Good Assignment on DCIT 214 Information Modeling

Students enrolled in DCIT 214 Information Modeling can use a programming homework service to help complete challenging assignments on database design and SQL queries. Programming homework services employ tutors skilled in entity-relationship diagramming and normalization who can provide examples and explanations when information modeling assignments involve complex data structures.Qn. 1

Assuming suitable entity types and reference modes are understood, which of the following sentences fit our standard pattern for expressing exactly one elementary fact?

  1. Adam likes Eve. [Elementary facts]
  2. Bob does not like John.
  3. Tom visited Los Angeles and New York. (can be split into 2 facts)
  4. Tom visited Los Angeles or New York.
  5. If Tom visited Los Angeles then he visited New York.
  6. Sue is funny. [Elementary facts]
  7. All people are funny.
  8. Some people in New York have toured Australia.
  9. Brisbane and Sydney are in Australia.
  10. Brisbane and Sydney are in the same country.
  11. Who does Adam like? (not a fact, just a question)

For an elementary fact to exist, a given object must play a given property (role), or at least one object takes part in a relationship (Halpin & Morgan, 2010). Elementary facts should not be those that can be fragmented into reduced sub-units of facts “with the same objects”; thus, use neither logical quantifiers [some, all, etc.] nor logical connectives [if, or, not, and, etc.] (Halpin & Morgan, 2010). Sentences (2-5) and (7-10) all contain these quantifiers and connectives. Similarly, sentence (11) does not qualify to be a fact. Thus, only sentences (1) and (6) are elementary facts.

Qn. 2

Indicate at least two different meanings for each of the following sentences, by including names for object types and reference modes.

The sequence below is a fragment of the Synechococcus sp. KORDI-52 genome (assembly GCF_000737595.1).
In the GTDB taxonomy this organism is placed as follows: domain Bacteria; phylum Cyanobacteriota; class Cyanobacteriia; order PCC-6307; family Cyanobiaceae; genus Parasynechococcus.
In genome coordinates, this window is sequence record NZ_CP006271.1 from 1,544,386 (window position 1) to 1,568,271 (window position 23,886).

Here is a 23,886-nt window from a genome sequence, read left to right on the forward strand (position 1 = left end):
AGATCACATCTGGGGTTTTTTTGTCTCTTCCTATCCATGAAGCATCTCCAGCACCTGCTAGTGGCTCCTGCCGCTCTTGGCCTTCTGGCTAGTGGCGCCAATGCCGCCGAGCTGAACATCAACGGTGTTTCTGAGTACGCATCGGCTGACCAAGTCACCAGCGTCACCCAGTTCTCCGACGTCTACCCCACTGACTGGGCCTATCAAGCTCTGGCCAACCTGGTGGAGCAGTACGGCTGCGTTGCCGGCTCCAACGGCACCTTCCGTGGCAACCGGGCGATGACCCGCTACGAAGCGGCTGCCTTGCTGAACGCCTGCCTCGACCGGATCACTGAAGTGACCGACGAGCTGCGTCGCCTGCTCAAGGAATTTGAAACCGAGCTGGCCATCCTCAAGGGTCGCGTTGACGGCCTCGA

The sentences below are ambiguous and thus subject to misinterpretation (Halpin & Morgan, 2010). Therefore, the object or entity types that start in capital letters need to be added to eradicate referential ambiguity, as shown below.     

  1. Pluto is owned by Mickey.

Planet (.name) ‘Pluto’ is owned by Galaxy (.name) ‘Mickey’.

Animal (.name) ‘Pluto’ is owned by Person (.name) ‘Mickey’.

  • Dallas is smaller than Sydney.

Person (.name) ‘Dallas’ is smaller than Person (.name) ‘Sydney’.

City (.name) ‘Dallas’ is smaller than City (.name) ‘Sydney’.

  • Arnold can lift 300.

Person (.name) ‘Arnold’ can lift Weight (.nr) 300.

Person (.name) ‘Arnold’ can lift Quantity of Pounds (lb:) 300.    

Perform step 1 of the CSDP for the following output reports. In verbalizing the facts, you may restrict yourself to the top row of the table unless another row reveals a different kind of fact.

AthleteHeight (cm)
Jones EM166
Pie QT166
Smith JA175
Athlete (.name) ‘Jones EM’ has height of Length (cm:) 166.
AthleteHeight (cm)
Jones EM400
Pie QT450
Smith JA550
Athlete (.name) ‘Jones EM’ has height of Length (cm:) 400.
PersonHeight (cm)Year
Jones EM1661955
Pie QT1601970
Smith JA1751955
Person (.name) ‘Jones EM’ has height of Length (cm:) 166 in Year (CE) 1955.
PersonHeight (cm)Year
Jones EM1601970
 Person (.name) ‘Jones EM’ has height of Length (cm:) 160 in Year (CE) 1970.
Advisory panelInternal memberExternal member
Logic programmingColmerauerRobinson
Advisory Panel (.name) ‘Databases’ has Internal Member (.name) ‘Codd’.
Advisory Panel (.name) ‘Databases’ has External Member (.name) ‘Ienshtein’.
Student NrCourseRating
Student (.nr) ‘1001’ has rating (score:) 7 in Course (.name) ‘CS112’.
Ann, BillColin, David, Eve
David, FionaGus
Parents (.name) ‘Ann, Bill’ have Child (.name) ‘Colin’.
Parents (.name) ‘Ann, Bill’ have Child (.name) ‘David’.
Parents (.name) ‘Ann, Bill’ have Child (.name) ‘Eve’
Hades Oz
Country (.name) ‘Wundrland’ has Friends (.name) ‘Oz’.
Country (.name) ‘Wundrland’ has Enemies (.name) ‘Hades’.
AppleAustraliaJune, July, August
 AmericaOct, Dec, Jan
 IrelandOct, Dec
MangoAustraliaNov, Dec, Jan, Feb
PineappleAmericaJune, July
 AustraliaOct, Nov, Dec, Jan
Country (.name) ‘Australia’ produces Fruit (.name) ‘Apple’ in Month (.name) ‘June’.
Country (.name) ‘Australia’ produces Fruit (.name) ‘Apple’ in Month (.name) ‘July’.
Country (.name) ‘Australia’ produces Fruit (.name) ‘Apple’ in Month (.name) ‘August’.


Halpin, T., & Morgan, T. (2010). Information modeling and relational databases. Morgan Kaufmann.

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